Saturday, February 07, 2015

Container-less development

In the Java world been hearing a lot lately about container-less development. (Note, I'm not talking about containers such as docker.) Whether it's to help build microservices, to reduce complexity for Java EE developers, or some other reasons, moving away from containers seems to be the theme of the day. One of the core aims behind the movement away from containers appears to be simplifying the lives of application developers and that's definitely a good thing.

 In general anything we can do to improve the development experience is always a good thing. However, I worry that the idea of moving away from containers is not necessarily going to make the lives of developers easier in the long term. Let's spend a moment to look at some of the things we've heard as complaints for container-driven development. I'll paraphrase, but ... "They make it too complex to do easy things." Or "Containers are just too bloated and get in the way of agile development." Or "The notion of containers is an anti-pattern from the 20th century." Or even "Testing code in containers is just too hard."

Now before we try to address these concerns, let's look at something I said to Markus in a recent interview. "Any container, whether it's something like docker, the JVM or even a Java EE application server, shouldn't really get in your way as a developer but should also offer you the capabilities you need for building and running your applications in a way that is easy to use, understand and manage. If you think about it, your laptop is a container. The operating system is a container. We take these for granted because over the years we've gotten really really good at building them to be unobtrusive. Yet if you look under the covers at your typical operating system, it's doing a lot of hard work for you and offering you capabilities such as process forking and scheduling, that you don't know you need but you do need them."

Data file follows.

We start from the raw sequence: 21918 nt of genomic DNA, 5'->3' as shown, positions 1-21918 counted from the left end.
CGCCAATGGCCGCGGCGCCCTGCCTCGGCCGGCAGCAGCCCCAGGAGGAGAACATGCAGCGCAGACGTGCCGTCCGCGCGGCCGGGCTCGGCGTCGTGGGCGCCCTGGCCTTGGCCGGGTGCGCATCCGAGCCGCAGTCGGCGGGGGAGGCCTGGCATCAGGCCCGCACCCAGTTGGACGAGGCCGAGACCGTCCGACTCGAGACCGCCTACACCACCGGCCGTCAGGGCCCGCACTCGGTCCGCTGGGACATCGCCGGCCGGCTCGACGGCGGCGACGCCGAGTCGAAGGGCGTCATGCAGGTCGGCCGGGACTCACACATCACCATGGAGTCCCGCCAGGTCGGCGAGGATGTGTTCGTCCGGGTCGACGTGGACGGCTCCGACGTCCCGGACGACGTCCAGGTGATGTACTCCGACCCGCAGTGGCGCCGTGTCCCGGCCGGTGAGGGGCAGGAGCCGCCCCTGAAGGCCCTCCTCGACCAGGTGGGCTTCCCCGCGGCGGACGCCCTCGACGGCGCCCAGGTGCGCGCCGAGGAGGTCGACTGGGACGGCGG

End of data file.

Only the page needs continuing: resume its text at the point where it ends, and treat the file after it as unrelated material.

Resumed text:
It's easy to make blanket statements like "containers are bad for agile development" or "containers are not fit for modern web apps", but the reality is somewhat different. Of course there may be specific examples of containers where these statements are correct, but let's try and remain objective here! As I mentioned to Markus, we're using containers in our daily development lives and not even aware of them most of the time. A good container, whether an operating system or a Java EE application server, shouldn't get in your way but should be there when you need it. When you don't need it, it's sitting in the background consuming limited memory and processor time, perhaps still ensuring that certain bad things don't happen to your application while it's running and which you didn't even consider initially, e.g., how often do you consider that your operating system is providing red zone protection for the individual processes?

As I said, a good container shouldn't get in your way. However, that doesn't mean it isn't needed. Many applications start out a lot simpler than they end up. You may not consider security initially, for instance, but if your application/service is going to be used by more than you and especially if it's going to be available globally, then it's something you're going to need eventually and a good container should be able to either take care of that for you opaquely or offer a simple to use interface. In essence, a good (ideal?) container should be like your favourite operating system - doing things in the background that you need but don't want to really understand, and offering easy to use APIs for those services you do need.